While the monarchy, political parties, and even trade unions are now questioned by wider layers of workers, this social movement is winning small victories, by avoiding evictions and also by occupying empty buildings where they house evicted or poor families. They also have some influence over government policies, but to a limited extent. For example, the Andalucian (large Southern region) government has approved a law to expropriate, but only temporarily and with compensation, the houses owned by the banks which are threatened with evictions. Of course, this is still a far cry from our demands of nationalisation of the banks and their properties to guarantee housing and put the bank resources at the service of society.
IU and the struggle for a mass revolutionary left
Now, in regards to this government in Andalucía, the United Left (IU) is in a coalition government with the capitalist party PSOE, and implementing cuts, although the leadership tries to justify participating in the coalition with this type of limited measures.
But, of course, there is opposition to these developments, from below within IU. ‘Grass-roots United Left’, in Andalucía, is arguing against this coalition, and demanding that the coalition should be broken if cuts cannot be stopped, and social measures like the nationalisation of banks and the right to a basic wage for everyone cannot be won. This platform has important links with the CUT of Sánchez Gordillo but they want to create a united front with other left organisations and social movements to fight for a consistently left government policy.
Similar developments are taking place in Madrid, where the "minority", by a small margin, is arguing for a more combative organisation, linked with the fights in the streets and social movements, in support of the struggles of public service workers, etc. These kind of debates, inside the United Left, involve many parties tendencies and organisations, which compose the United Left itself. These are the most significant debates for us now in Spain within the left and workers’ and social, movements, as the United Left is the main anti-capitalist organisation in Spain and main forum for the crucial political debates and discussions taking place in the movement.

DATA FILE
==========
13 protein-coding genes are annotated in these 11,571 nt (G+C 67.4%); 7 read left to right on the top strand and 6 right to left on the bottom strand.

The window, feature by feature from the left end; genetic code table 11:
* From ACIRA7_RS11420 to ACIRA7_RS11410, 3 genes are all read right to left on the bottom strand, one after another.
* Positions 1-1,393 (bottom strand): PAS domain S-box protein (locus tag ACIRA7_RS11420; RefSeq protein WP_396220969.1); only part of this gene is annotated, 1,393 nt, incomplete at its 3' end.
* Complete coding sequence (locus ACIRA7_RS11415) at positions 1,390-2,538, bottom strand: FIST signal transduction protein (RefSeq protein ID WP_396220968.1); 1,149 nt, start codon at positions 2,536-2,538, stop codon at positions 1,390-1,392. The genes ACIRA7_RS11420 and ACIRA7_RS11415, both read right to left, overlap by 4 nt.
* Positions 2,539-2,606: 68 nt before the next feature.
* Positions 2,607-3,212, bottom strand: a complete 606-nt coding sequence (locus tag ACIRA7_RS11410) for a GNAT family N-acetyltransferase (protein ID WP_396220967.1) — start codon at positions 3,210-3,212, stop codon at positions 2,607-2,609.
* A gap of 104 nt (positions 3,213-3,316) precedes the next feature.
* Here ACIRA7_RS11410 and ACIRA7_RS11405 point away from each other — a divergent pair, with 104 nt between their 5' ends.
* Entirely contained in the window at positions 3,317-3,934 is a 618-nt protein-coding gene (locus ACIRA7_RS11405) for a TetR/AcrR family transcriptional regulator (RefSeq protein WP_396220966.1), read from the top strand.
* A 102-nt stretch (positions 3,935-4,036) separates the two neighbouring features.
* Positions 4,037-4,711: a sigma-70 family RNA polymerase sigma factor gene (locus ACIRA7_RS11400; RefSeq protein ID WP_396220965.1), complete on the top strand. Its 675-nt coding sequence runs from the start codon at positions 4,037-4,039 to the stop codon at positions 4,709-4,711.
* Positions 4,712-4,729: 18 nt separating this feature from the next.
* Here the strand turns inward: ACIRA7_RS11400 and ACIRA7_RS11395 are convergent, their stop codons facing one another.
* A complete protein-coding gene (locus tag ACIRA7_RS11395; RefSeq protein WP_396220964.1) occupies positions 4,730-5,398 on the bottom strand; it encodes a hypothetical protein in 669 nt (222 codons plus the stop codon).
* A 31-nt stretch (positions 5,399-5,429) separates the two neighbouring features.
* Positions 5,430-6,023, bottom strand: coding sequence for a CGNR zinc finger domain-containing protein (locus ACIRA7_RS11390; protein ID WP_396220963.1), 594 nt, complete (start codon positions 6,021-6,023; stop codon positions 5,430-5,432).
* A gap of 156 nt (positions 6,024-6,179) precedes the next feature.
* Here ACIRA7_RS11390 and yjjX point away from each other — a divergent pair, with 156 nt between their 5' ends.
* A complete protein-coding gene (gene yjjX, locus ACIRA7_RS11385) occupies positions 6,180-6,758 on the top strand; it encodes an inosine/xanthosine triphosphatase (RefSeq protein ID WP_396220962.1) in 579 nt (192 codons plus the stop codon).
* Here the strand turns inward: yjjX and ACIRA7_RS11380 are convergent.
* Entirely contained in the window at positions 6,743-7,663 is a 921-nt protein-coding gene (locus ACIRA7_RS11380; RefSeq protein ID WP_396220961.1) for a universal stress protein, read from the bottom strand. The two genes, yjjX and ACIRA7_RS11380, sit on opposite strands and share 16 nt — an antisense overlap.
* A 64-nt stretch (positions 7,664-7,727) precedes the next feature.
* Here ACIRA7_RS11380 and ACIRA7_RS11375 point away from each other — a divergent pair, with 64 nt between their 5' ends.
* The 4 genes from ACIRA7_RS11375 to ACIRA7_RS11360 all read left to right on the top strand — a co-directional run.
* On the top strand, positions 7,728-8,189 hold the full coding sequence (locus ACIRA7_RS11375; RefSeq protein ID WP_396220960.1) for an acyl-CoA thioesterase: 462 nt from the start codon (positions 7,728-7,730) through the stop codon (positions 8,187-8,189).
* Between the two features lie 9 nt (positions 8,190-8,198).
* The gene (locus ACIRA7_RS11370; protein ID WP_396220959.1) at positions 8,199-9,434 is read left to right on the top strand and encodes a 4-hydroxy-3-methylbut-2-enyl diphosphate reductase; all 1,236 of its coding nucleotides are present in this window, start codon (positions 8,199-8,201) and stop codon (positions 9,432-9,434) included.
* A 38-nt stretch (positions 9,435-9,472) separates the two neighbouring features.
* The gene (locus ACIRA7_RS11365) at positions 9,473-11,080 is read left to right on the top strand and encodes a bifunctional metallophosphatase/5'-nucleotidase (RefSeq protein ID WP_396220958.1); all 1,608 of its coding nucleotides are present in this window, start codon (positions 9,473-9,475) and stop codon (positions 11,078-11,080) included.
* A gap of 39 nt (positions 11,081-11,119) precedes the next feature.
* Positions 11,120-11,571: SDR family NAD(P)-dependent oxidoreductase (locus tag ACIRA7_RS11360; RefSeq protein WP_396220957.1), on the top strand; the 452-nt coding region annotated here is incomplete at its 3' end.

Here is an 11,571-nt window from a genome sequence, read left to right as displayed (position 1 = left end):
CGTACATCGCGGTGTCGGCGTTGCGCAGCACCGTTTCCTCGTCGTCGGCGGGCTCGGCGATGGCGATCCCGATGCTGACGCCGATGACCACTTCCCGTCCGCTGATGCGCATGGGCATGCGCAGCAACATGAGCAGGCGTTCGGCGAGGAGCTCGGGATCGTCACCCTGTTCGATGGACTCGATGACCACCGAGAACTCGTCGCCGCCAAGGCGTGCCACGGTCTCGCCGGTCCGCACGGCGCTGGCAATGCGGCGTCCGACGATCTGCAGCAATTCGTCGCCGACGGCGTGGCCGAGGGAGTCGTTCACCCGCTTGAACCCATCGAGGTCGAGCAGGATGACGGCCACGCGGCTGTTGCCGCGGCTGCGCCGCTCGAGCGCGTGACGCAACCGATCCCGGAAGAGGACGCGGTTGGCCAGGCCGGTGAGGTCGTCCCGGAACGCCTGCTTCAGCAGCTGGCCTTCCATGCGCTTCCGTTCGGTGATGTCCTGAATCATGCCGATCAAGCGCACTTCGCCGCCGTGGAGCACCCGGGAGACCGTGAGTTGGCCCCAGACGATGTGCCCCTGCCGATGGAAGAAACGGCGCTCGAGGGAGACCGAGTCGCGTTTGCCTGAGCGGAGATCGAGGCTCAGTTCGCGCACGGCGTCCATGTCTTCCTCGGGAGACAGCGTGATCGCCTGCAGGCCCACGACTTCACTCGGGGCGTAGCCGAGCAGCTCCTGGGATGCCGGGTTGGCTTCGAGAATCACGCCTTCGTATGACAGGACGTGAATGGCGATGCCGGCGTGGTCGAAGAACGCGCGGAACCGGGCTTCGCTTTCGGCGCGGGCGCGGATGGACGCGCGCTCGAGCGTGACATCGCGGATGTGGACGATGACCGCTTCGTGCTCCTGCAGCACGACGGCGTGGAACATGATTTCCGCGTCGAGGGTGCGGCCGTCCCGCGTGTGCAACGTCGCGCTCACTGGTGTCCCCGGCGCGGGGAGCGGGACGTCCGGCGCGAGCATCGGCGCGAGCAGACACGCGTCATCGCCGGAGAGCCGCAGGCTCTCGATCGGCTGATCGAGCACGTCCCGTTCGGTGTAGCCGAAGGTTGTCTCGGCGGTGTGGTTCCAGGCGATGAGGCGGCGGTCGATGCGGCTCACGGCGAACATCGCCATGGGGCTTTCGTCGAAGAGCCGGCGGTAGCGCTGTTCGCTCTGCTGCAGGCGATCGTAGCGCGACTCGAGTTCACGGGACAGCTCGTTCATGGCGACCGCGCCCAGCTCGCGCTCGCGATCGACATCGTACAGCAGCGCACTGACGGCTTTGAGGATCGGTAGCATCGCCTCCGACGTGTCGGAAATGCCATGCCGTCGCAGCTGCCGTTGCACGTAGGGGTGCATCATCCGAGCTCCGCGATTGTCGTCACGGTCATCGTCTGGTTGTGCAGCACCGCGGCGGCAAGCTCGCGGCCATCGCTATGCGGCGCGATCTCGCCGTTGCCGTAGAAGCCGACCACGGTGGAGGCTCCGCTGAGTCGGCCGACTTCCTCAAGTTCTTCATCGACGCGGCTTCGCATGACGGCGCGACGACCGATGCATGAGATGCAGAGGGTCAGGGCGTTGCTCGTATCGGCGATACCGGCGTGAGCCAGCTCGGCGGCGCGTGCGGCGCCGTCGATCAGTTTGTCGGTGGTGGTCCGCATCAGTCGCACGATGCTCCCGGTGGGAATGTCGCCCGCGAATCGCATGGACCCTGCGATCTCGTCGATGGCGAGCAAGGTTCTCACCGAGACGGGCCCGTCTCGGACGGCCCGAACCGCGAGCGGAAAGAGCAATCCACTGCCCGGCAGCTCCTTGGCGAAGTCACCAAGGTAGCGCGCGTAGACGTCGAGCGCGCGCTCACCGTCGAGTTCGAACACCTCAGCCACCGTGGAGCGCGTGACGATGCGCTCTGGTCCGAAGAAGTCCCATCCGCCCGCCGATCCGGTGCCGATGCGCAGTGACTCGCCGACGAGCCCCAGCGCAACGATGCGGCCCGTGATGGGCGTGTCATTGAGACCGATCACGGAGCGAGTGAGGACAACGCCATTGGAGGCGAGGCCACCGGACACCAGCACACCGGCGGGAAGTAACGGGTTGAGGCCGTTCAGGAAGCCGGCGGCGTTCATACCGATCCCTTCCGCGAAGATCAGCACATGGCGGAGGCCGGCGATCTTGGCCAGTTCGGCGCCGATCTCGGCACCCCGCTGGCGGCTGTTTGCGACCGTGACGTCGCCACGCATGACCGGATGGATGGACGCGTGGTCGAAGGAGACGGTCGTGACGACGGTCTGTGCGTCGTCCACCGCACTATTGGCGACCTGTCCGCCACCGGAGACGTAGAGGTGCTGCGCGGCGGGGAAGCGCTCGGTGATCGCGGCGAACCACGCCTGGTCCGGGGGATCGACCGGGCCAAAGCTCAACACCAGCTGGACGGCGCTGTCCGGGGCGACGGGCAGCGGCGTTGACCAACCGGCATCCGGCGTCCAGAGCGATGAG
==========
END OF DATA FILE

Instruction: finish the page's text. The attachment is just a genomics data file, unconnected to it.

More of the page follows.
However, although the debate initially takes on many varied forms, from a debate over openness to the social movements, or democratic functioning on a local level, to open political debates on programme and government policy, a clear polarisation between two different visions of the role of IU is increasingly developing. On the one hand, there are those with a merely electoralist point if view, who see the IU’s growth as laying the basis for a new coalition pact with PSOE on a state-wide level – a perspective which would threaten the very future of IU as a real reference for the left and the movements. On the other hand, a growing section of the party has a vision of IU as a political force which bases itself on the struggles in the streets and the workplaces, which fights to implement policies in their interests, opposing participation in cuts-making governments. Socialismo Revolucionario (CWI in Spain) strives to contribute to this debate inside IU, attempting to popularise a revolutionary perspective, of the building of a mass force to break with capitalism. We also fight for the development of an organised Marxist opposition, starting from a front of different revolutionary Marxist currents within IU alongside the most militant fighters, which can strengthen the left in the context of this debate and polarisation, but also work with the perspective of building the necessary mass revolutionary force, the key essential missing factor in the situation today.